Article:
Cartoon Movement features Portuguese cartoonist Vasco Gargalo's "Aleppo," an updating of Picasso's classic "Guernica."
I'll admit that my initial response was tepid, though I appreciated the historic parallel, in which the destruction of Guernica presaged the horrors of World War II.
But the more I pondered that parallel, the more I liked it, so that, the second time the cartoon came up in my feed, I examined it more closely.
The insertions of Putin, of al-Assad, of both American and EU influences amid the misery and death are brilliantly staged, and, while it doesn't take a lot to create an updated classic, it takes a lot to do it this well.
Here's the original. Ponder them at your leisure, bearing in mind that the original exercise in scorched-earth genocide did not remain sequestered in Spain and there's no reason to believe Aleppo will be any less a harbinger of what is yet to come to the rest of the world.
Which is why the political campaigning in the United States needs to do more than point fingers and cast blame over how we got here.
Trump's incoherent analysis of where ISIS came from reveals his utter ignorance of recent history, of the Middle East and of international relations generally, but, then again, he is waging a campaign based on bizarre, fanciful imagery, not on facts and analysis. He doesn't need to know what he is talking about so long as he knows whom he is talking to.
But when the more elevated conversation, the one apparently based on facts, focuses more on who voted for what 20 years ago rather than on finding a solution to the current crisis, it's no better, no more constructive.
To put it another way, it is as if the firefighters stood outside a burning house discussing how the fire started and whose fault it was and what codes were violated and why the alarm system failed to go off, their hoses remaining coiled on the truck and the fire hydrants remaining untapped while people scream for help from the windows.
Gargalo makes a compelling cause for putting out the fire now and then discussing how it happened and how we might prevent such tragedies in the future.
As did Picasso, hence the parallel.
"A painting is not thought out and settled in advance. While it is being done, it changes as one's thoughts change. And when it's finished, it goes on changing, according to the state of mind of whoever is looking at it." -- Picasso
Mike Lynch is an inveterate haunter of flea markets and antique shops, and picked up this 1952 Little Golden Book, featuring Mary Poppins back when she was still the product of PL Travers and not Walt Disney.
He features several pages from the book, to illustrate his observation about the artwork:
The pictures by Gertrude Elliott were like something I had never seen in a mainstream kiddie book. They were well drawn, with a great sense of perspective and proportion and layout. But they weren't cute. No cute bunnies or rosy cheeked cherubs. And, looking at it, most of the time, I wanted to peek around the page because the characters of Mary, Michael and Jane were looking away from me, in three-quarters view.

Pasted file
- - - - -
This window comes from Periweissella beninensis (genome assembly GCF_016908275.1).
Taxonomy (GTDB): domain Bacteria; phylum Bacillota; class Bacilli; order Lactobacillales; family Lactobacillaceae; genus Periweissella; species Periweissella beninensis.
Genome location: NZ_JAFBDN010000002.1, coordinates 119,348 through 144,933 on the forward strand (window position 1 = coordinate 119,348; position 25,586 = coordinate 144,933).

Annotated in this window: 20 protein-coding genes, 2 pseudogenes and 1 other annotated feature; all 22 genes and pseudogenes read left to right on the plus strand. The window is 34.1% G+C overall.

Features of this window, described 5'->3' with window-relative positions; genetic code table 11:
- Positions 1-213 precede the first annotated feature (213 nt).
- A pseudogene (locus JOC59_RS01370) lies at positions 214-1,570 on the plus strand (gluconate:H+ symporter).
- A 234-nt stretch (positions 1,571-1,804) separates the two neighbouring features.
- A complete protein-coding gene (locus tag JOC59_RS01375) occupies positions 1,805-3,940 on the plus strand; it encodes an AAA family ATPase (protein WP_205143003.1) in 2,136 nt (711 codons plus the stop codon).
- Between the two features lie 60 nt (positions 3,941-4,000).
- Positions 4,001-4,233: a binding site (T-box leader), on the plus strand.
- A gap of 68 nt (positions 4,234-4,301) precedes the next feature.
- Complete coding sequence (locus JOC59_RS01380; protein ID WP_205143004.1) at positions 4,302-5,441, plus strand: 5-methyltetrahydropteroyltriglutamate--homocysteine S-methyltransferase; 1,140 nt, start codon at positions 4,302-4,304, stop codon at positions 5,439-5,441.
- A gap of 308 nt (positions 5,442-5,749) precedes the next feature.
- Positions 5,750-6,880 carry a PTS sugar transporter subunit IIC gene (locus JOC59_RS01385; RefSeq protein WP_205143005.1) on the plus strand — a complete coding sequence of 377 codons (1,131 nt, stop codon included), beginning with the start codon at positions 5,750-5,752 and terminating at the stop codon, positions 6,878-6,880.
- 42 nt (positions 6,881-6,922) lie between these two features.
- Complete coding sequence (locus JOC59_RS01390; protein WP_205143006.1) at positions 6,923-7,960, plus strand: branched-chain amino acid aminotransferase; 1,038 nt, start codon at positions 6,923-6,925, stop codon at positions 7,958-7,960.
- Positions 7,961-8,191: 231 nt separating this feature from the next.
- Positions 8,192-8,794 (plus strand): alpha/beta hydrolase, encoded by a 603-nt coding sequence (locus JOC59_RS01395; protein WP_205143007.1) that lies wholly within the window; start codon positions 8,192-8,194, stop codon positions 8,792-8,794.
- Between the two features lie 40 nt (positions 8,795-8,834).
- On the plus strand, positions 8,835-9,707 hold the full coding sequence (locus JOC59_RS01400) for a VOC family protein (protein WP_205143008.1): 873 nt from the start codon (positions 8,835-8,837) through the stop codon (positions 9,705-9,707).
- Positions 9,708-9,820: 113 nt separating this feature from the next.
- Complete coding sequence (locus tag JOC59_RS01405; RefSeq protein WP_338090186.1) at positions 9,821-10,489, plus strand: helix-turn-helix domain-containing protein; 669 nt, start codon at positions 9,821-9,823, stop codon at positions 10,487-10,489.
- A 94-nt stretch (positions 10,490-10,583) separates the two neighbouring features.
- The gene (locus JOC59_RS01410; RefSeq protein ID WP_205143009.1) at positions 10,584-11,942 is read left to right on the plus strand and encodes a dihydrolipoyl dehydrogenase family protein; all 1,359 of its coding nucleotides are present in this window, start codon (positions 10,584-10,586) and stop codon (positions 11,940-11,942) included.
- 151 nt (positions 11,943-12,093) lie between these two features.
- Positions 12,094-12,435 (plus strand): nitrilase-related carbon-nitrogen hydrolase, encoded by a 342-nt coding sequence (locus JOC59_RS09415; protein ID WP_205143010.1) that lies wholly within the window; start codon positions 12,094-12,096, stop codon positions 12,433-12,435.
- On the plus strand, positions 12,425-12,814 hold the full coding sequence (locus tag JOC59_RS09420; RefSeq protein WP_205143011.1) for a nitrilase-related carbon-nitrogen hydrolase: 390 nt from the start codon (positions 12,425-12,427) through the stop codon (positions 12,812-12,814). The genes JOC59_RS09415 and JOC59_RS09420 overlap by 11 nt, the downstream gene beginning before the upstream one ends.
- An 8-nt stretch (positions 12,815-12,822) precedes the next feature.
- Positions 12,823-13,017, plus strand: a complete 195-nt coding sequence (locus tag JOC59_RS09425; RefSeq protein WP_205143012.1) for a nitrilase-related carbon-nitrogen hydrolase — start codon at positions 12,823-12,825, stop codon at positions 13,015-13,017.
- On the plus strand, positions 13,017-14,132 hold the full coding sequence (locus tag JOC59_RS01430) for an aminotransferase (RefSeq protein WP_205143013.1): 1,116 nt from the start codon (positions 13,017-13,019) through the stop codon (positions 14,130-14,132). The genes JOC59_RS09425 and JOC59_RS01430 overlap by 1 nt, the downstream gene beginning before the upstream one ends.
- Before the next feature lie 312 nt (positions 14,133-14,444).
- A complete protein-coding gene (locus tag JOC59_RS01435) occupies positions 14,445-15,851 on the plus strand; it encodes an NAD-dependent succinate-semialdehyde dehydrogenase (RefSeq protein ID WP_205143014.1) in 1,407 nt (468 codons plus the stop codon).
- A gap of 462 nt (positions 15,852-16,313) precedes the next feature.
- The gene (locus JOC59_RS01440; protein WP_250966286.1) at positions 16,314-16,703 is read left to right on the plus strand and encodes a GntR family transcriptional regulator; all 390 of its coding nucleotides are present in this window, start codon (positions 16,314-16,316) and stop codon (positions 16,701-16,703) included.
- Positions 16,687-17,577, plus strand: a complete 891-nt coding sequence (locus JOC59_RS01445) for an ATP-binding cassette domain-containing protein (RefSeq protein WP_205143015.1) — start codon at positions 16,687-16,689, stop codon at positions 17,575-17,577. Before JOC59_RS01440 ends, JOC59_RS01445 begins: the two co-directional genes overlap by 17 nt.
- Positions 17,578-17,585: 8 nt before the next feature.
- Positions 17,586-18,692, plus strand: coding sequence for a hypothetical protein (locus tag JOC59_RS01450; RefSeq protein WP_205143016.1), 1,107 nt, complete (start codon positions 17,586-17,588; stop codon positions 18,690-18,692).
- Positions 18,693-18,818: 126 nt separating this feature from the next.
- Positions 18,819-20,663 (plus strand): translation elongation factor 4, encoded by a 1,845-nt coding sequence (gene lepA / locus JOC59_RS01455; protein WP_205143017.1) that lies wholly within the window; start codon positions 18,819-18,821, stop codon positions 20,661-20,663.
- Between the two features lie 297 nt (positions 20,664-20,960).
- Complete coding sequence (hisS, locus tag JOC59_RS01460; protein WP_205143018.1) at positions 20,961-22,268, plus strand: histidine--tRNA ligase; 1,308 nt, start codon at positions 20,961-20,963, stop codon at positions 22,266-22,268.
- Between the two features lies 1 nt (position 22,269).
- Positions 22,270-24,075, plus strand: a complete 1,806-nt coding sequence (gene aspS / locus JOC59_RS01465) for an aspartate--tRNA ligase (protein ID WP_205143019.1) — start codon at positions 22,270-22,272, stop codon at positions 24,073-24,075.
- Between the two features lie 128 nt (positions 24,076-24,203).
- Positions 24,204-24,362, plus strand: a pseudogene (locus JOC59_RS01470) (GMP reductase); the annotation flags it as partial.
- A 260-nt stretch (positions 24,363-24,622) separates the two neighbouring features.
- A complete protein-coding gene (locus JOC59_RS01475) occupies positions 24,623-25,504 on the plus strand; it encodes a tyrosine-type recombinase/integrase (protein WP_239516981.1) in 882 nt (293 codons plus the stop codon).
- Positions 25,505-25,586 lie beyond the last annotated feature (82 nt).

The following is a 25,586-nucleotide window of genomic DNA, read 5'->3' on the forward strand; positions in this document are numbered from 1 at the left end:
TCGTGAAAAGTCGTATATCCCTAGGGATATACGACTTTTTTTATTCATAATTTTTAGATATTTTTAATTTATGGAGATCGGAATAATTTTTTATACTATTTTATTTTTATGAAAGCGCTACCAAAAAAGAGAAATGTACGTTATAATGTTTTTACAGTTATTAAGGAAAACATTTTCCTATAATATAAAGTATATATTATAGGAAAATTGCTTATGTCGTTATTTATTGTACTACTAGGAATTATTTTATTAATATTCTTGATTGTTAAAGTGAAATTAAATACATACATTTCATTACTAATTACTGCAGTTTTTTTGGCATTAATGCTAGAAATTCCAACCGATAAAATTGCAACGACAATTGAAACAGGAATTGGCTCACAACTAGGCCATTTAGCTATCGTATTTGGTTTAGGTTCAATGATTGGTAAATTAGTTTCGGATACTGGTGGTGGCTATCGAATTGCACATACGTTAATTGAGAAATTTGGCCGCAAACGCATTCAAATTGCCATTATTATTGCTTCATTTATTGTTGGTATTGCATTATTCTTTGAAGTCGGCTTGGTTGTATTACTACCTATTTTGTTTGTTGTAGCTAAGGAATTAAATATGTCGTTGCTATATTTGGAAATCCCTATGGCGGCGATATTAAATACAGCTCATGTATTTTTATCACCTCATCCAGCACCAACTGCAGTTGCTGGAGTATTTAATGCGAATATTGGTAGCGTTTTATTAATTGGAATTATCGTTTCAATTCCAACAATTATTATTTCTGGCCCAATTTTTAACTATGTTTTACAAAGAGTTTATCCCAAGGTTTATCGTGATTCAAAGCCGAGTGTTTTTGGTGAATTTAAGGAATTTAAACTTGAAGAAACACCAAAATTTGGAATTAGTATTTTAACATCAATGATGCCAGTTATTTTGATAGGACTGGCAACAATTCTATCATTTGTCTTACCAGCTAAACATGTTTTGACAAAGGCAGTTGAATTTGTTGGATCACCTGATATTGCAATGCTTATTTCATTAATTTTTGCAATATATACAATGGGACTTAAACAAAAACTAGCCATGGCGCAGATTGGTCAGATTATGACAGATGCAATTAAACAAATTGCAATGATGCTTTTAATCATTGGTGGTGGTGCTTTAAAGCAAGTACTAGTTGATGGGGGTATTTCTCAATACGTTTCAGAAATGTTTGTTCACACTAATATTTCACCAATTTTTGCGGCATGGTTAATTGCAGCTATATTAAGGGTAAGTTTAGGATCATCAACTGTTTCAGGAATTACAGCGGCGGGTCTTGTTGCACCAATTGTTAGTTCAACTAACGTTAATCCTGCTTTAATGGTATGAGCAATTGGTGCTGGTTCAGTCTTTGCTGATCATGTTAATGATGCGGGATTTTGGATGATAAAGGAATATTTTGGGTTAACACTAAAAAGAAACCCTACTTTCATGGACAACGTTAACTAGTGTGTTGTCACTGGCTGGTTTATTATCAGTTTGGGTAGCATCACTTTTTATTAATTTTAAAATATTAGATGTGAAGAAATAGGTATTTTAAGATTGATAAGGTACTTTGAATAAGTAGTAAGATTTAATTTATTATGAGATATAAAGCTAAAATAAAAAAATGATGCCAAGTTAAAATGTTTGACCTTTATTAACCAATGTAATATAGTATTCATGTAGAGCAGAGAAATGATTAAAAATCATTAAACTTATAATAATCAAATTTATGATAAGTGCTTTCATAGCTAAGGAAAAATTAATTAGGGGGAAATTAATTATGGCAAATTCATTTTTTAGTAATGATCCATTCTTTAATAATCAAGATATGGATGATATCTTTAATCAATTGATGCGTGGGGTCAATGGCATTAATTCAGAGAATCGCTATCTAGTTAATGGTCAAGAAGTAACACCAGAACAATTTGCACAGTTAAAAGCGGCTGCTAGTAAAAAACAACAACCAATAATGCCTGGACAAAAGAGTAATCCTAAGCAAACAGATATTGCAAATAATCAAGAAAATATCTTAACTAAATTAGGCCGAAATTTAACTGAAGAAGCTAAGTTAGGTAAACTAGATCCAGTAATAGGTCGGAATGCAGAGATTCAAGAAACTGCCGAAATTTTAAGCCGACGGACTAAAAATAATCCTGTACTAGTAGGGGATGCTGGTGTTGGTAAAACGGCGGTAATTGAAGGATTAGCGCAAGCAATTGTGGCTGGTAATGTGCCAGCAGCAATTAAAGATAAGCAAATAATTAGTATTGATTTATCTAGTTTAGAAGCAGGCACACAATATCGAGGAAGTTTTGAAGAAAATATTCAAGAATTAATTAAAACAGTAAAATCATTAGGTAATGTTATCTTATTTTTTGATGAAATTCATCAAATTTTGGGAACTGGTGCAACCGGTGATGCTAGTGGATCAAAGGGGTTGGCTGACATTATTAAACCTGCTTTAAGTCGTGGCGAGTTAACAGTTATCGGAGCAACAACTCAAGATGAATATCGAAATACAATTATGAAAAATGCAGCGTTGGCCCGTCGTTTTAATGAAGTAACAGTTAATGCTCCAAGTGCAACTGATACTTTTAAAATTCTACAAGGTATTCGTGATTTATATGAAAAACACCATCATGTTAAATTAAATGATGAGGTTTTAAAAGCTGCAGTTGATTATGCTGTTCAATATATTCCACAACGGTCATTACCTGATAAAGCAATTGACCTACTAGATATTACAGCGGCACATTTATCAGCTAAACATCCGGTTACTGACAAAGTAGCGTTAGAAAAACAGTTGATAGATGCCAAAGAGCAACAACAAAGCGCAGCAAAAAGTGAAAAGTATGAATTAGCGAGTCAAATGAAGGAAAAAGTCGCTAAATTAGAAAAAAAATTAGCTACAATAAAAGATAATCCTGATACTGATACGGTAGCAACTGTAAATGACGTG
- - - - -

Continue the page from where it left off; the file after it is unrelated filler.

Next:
Lynch is 12 years my junior, born a decade after this book was published, which I note because, while I agree that the artistic style would not likely pass muster in the current marketplace, it strikes me more as nostalgic than off-putting.
Which is to say, my young childhood was full of similar depictions. We were more likely to be invited to watch than to participate.
One of my most treasured books was a 1947 classic, "The Golden Egg Book," written by Margaret Wise Brown, and illustrated by Leonard Wisegard, whose semi-realistic style was not particularly inviting in the sense of reaching out to small children.
It's not as distant as the purposefully sterile Mary Poppins book, but I think if you compare the original 1947 illustrations with an edition from a quarter century later, with illustrations by Lilian Obligado, you can see the difference.
The best way I can sum it up in words is that Obligado drew more consciously and specifically for little kids.
I wouldn't call one approach more appropriate than the other, and it's hard to put a response to art into words, but let me offer this "middle ground" example: Robert McCloskey's 1941 children's book, "Make Way For Ducklings," which is stylistically very child-friendly but not in the least childish.
I wouldn't expect this illustration of the police officer helping the ducks cross the street to appear in a serious article about the event, but it might have appeared in the New Yorker as a cartoon: It is light and inviting, but not in a way that signals that it is intended solely for little kids.
Which may be why generations of parents have so loved reading the book aloud to small people: It was a book for families, not just for children.
Another quite relevant thing in defense of the seemingly cold work of Gertrude Elliott: It is appropriate to the subject matter, because, unlike the sweet, sunny playmate of Walt Disney's musical, the Mary Poppins of PL Travers' books was a sharp, distant disciplinarian, less apt to add a spoonful of sugar to your medicine than to give you a rap on the head with the spoon if you balked at taking it.
Much of the appeal of Mary Poppins was that she was kind of scary and, while you couldn't wait for the next adventure she would take you on, there was always the chance that she'd turn around and punish you for something or other.
You liked her, you were glad she was there, but she wasn't cuddly and that was okay. Life wasn't cuddly.
And I'd say Elliott's illustrations were not unlike, in tone, the originals by Mary Shepard.